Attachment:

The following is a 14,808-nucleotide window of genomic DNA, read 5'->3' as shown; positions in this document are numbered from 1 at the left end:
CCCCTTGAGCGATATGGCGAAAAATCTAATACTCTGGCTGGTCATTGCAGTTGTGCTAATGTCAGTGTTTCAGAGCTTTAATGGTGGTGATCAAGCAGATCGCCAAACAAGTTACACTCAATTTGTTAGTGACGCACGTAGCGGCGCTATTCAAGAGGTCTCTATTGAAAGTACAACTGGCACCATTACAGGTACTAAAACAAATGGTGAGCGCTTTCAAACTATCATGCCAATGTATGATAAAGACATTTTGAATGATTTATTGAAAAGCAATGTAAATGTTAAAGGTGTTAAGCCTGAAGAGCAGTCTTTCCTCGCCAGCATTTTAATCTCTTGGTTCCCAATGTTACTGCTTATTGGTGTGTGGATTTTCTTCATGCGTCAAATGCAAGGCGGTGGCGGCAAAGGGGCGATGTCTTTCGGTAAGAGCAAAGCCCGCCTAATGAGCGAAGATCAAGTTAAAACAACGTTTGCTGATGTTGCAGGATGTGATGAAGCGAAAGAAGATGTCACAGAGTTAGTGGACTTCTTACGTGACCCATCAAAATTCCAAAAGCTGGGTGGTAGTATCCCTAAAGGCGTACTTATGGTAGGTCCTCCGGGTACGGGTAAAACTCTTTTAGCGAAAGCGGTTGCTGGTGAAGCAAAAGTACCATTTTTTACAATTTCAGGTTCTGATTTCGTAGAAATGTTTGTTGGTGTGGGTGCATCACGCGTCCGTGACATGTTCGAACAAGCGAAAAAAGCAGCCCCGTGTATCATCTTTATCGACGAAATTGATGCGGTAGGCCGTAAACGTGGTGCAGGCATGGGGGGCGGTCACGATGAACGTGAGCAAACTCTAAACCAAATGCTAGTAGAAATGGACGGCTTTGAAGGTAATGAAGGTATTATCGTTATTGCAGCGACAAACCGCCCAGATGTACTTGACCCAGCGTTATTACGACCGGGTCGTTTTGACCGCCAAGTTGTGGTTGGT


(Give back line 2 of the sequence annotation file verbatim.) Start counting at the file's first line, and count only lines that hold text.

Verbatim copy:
CCCCTTGAGCGATATGGCGAAAAATCTAATACTCTGGCTGGTCATTGCAGTTGTGCTAATGTCAGTGTTTCAGAGCTTTAATGGTGGTGATCAAGCAGATCGCCAAACAAGTTACACTCAATTTGTTAGTGACGCACGTAGCGGCGCTATTCAAGAGGTCTCTATTGAAAGTACAACTGGCACCATTACAGGTACTAAAACAAATGGTGAGCGCTTTCAAACTATCATGCCAATGTATGATAAAGACATTTTGAATGATTTATTGAAAAGCAATGTAAATGTTAAAGGTGTTAAGCCTGAAGAGCAGTCTTTCCTCGCCAGCATTTTAATCTCTTGGTTCCCAATGTTACTGCTTATTGGTGTGTGGATTTTCTTCATGCGTCAAATGCAAGGCGGTGGCGGCAAAGGGGCGATGTCTTTCGGTAAGAGCAAAGCCCGCCTAATGAGCGAAGATCAAGTTAAAACAACGTTTGCTGATGTTGCAGGATGTGATGAAGCGAAAGAAGATGTCACAGAGTTAGTGGACTTCTTACGTGACCCATCAAAATTCCAAAAGCTGGGTGGTAGTATCCCTAAAGGCGTACTTATGGTAGGTCCTCCGGGTACGGGTAAAACTCTTTTAGCGAAAGCGGTTGCTGGTGAAGCAAAAGTACCATTTTTTACAATTTCAGGTTCTGATTTCGTAGAAATGTTTGTTGGTGTGGGTGCATCACGCGTCCGTGACATGTTCGAACAAGCGAAAAAAGCAGCCCCGTGTATCATCTTTATCGACGAAATTGATGCGGTAGGCCGTAAACGTGGTGCAGGCATGGGGGGCGGTCACGATGAACGTGAGCAAACTCTAAACCAAATGCTAGTAGAAATGGACGGCTTTGAAGGTAATGAAGGTATTATCGTTATTGCAGCGACAAACCGCCCAGATGTACTTGACCCAGCGTTATTACGACCGGGTCGTTTTGACCGCCAAGTTGTGGTTGGT